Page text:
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Review: Nightwing #78

Nightwing #78

Tom Taylor, Bruno Redondo, and Adriano Lucas begin their run on Nightwing with a heart-render of a first issue that really shows what makes Dick Grayson tick as a person and a hero. It also sets up some train tracks for future developments in the title and has a cute puppy to boot. Opening with a six page flashback featuring a young Dick and Barbara Gordon, Nightwing #78 pays tribute to the character’s past, but it’s also forward-thinking as well with our protagonist getting an opportunity to improve life in Bludhaven on a larger scale than beating up Orca, Blockbuster, or whatever Metropolis or Gotham villains decide to pay a visit to his city.

Taylor and Redondo wisely sidestep yet another re-tread of Dick Grayson’s origin, but they do spend Nightwing #78 showing how trauma has shaped his life. But, instead of turning him angry or isolated like certain other heroes, Dick Grayson is all about building and maintaining relationships with the people (or animals) he comes into contact with whether he’s dressed up in his Nightwing or Robin costume or just going about his day. We see this in the flashback where he protects one of his classmates from a bully and also gets to duck and weave a little bit and knock the teeth out of the son of one of Gotham’s most corrupt insurance company owners. There’s definitely a little bit of the hero who’s not afraid to stand up against in corruption in young Dick, and Taylor and Redondo even make certain fans happy by having a young Barbara Gordon show up to help. This scene is really sweet and re-establishes the friendships Dick has with Barbara and had with Alfred Pennyworth (He helps him do the dishes!) as well as his generally altruistic attitude. He’s always ready to help out whether that’s standing up to a school bully or punching someone in a killer whale costume.

Tom Taylor structures Nightwing #78 as a study in contrasts between Dick Grayson and Melinda Zucco. Dick is the scion of two good men, Alfred Pennyworth and Bruce Wayne, while Melinda is the daughter of a corrupt murderer, Tony Zucco, who also killed Dick’s parents. She has two scenes in the book, and for now, she looks just like a pawn/yes person for the jacked up crime lord Blockbuster, who is the real power in Bludhaven and totally cool with squashing the heads of public officials that don’t play ball with him. Colorist Adriano Lucas bathes her scenes with shadow and dim light while Bruno Redondo draws Blockbuster towering over her while she takes direction from him and doesn’t even react when his henchman disposes of the old mayor’s body like a candy wrapper. However, the whole passive thing might just be an act, and Melinda’s final scene in the comic hints at a character with a thirst for revenge and finishing what her dad started. She’s definitely smarter than the old mayor.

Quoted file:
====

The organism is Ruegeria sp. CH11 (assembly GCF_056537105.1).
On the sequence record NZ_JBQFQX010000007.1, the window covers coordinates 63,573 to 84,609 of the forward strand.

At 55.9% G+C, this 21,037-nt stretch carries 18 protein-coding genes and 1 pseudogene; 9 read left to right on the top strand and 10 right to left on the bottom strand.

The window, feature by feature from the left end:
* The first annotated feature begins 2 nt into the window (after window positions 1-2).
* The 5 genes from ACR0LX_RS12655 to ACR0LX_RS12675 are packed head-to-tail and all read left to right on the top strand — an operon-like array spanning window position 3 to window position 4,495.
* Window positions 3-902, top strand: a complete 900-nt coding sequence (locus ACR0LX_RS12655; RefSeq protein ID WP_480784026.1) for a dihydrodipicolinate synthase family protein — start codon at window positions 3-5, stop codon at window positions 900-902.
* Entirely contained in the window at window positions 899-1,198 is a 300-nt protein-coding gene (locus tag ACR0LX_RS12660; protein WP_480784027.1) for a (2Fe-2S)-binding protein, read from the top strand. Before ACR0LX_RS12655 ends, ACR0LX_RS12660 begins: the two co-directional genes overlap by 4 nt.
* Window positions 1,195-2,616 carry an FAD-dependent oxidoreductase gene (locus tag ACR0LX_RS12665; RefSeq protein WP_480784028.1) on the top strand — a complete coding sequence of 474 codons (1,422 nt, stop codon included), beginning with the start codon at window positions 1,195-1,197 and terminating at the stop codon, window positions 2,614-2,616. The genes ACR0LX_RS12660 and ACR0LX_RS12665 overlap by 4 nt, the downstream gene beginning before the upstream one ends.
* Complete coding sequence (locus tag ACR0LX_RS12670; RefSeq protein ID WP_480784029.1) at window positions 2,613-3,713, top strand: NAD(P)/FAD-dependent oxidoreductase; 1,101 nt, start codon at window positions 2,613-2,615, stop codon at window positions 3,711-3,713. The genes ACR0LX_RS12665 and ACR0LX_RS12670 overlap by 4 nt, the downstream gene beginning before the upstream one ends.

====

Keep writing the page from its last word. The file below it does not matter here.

While Melinda Zucco works within the corrupt system of Bludhaven in Nightwing #78, Dick Grayson wants to dismantle it in both big and small ways. He rescues a puppy that is being kicked around by some sadistic men while also trying to figure out how to keep the rent in his apartment complex affordable after losing access to his Wayne Enterprises funds during the events of “Joker War”. This macro/micro approach to Nightwing’s extends to how the comic is written and drawn. During action scenes, Bruno Redondo’s art is super kinetic with all kinds of speed lines and silhouettes while Tom Taylor’s narrative captions add context and look at the bigger picture of what Nightwing is trying to accomplish. We don’t just get him trying to sniff out an intruder in his apartment: Taylor gives the whole backstory behind where he has decided to live. He’s always drawing parallels throughout the events the story like Dick thinking back to how he acted after his parents passed away when his new puppy bites him.

In Nightwing #78, Tom Taylor, Bruno Redondo, and Adriano Lucas plot out a familiar, yet new path for Dick Grayson. He’s in Bludhaven and eventually going up against Blockbuster, but Taylor and Redondo add all kinds of lovely bits of characterization like pausing to let him finally grieve over Alfred and bond with a new puppy. From this issue, it seems that they care about Dick as a person just as much as a superhero, and they also start to craft an antagonist that is a shattered mirror of him without being cheesy and putting her in a “Dark Nightwing” costume or something. All in all, this issue is a charming read and worth checking out whether this is your first or 201st Nightwing comic

Story: Tom Taylor Art: Bruno Redondo
Colors: Adriano Lucas Letters: Wes Abbott
Story: 9.0 Art: 8.8 Overall: 8.9 Recommendation: Buy

DC Comics provided Graphic Policy with a FREE copy for review


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